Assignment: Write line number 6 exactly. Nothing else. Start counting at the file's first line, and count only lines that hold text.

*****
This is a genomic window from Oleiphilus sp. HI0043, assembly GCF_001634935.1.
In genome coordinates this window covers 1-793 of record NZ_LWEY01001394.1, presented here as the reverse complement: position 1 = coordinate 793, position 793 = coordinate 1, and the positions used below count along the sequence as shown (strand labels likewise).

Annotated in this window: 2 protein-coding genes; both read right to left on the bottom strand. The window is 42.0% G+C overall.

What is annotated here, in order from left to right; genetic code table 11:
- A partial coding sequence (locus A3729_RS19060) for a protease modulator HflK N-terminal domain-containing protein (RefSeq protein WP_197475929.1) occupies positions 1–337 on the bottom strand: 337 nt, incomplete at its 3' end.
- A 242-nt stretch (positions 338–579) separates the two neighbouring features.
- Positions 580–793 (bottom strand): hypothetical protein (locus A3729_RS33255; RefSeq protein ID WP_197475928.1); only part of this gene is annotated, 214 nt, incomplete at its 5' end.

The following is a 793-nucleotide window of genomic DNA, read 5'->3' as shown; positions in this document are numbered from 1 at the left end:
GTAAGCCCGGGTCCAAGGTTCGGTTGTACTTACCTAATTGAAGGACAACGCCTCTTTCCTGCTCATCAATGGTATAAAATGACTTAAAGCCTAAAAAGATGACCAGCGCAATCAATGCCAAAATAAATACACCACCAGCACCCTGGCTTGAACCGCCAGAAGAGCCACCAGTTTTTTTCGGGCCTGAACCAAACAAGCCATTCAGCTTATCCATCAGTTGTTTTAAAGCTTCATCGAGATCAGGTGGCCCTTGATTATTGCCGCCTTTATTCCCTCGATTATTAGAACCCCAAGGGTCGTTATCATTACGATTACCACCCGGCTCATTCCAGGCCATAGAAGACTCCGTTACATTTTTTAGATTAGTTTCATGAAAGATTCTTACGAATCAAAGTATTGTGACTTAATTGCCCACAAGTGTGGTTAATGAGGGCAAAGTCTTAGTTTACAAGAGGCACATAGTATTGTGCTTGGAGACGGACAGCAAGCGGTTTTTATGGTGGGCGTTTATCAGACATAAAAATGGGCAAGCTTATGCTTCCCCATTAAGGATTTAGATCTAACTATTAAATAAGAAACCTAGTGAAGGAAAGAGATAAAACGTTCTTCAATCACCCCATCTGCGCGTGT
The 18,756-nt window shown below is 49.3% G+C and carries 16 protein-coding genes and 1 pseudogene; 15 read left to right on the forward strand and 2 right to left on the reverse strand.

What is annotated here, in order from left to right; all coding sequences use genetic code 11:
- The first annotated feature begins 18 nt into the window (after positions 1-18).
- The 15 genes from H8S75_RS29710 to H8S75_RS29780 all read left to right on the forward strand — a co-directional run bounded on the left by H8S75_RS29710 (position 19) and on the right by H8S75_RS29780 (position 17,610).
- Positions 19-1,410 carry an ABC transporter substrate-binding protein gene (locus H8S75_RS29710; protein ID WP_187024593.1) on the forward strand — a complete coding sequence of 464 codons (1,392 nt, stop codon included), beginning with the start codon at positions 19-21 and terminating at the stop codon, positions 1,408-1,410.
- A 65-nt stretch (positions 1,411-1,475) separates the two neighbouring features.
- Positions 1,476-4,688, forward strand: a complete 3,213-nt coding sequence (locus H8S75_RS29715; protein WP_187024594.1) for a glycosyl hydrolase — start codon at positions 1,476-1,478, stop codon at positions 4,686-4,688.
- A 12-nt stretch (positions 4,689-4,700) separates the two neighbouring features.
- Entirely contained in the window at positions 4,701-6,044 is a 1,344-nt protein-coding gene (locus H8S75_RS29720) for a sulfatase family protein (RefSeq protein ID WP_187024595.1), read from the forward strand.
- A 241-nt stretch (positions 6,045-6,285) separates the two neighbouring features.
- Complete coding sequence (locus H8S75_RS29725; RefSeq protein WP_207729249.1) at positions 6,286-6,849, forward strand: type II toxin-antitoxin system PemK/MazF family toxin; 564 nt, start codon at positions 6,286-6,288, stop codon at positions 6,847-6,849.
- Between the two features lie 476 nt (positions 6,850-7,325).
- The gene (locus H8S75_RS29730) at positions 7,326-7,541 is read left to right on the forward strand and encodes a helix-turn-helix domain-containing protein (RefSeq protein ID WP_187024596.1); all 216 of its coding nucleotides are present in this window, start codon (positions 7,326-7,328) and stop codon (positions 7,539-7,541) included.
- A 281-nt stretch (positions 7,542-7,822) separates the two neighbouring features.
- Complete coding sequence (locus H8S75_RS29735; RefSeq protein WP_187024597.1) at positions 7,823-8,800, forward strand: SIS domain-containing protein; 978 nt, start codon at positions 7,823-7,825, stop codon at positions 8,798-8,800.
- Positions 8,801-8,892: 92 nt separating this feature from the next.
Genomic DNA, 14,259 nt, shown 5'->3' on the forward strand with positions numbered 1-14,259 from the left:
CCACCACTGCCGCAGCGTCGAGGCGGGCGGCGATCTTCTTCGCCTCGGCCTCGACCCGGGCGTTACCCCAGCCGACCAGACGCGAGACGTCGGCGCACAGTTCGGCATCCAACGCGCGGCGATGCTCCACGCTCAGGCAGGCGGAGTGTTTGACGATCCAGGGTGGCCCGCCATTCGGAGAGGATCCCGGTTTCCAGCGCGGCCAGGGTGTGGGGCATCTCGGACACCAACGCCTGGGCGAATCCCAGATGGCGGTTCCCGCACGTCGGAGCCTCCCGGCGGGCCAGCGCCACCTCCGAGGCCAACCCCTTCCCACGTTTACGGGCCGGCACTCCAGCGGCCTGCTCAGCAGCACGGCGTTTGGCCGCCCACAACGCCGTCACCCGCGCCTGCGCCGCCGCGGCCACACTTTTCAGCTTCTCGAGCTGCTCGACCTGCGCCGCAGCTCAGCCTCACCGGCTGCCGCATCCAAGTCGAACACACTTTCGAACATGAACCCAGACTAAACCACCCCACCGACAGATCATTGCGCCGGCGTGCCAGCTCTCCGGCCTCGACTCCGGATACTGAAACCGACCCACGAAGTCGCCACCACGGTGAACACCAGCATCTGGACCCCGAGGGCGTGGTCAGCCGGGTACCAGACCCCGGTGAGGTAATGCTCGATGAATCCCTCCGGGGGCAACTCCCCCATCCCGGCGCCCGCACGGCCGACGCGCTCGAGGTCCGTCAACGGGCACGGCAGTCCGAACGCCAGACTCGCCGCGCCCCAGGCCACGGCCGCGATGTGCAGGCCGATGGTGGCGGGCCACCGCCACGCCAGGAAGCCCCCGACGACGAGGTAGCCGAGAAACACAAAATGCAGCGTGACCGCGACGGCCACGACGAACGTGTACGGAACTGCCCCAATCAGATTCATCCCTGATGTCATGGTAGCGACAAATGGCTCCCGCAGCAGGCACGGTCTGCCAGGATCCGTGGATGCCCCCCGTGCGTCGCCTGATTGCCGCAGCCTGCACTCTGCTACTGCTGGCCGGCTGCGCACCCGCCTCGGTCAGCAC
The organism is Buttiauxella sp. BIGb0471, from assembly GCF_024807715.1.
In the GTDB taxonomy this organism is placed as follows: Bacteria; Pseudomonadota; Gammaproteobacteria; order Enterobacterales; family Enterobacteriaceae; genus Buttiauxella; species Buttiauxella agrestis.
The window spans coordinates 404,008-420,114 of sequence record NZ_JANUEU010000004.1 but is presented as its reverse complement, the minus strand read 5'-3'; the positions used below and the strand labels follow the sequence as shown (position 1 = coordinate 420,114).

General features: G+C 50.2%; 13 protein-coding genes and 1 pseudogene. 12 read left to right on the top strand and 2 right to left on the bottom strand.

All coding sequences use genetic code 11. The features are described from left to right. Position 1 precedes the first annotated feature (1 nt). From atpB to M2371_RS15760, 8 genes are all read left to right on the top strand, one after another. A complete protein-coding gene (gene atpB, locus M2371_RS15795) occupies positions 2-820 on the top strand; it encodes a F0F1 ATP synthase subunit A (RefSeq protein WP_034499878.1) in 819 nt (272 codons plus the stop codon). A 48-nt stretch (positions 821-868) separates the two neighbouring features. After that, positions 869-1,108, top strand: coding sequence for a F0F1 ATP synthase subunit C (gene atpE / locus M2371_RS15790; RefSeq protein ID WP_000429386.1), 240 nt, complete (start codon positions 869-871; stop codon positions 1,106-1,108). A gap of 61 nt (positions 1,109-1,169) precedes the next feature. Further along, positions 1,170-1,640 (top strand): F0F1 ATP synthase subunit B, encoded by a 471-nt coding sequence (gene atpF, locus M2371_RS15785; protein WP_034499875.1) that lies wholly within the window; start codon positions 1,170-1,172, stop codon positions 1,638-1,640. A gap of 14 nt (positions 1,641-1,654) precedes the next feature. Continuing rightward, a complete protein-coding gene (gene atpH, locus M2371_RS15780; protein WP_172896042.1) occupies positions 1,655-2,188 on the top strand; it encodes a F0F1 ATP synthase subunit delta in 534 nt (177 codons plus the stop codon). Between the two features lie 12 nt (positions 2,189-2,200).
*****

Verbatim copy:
- A 242-nt stretch (positions 338–579) separates the two neighbouring features.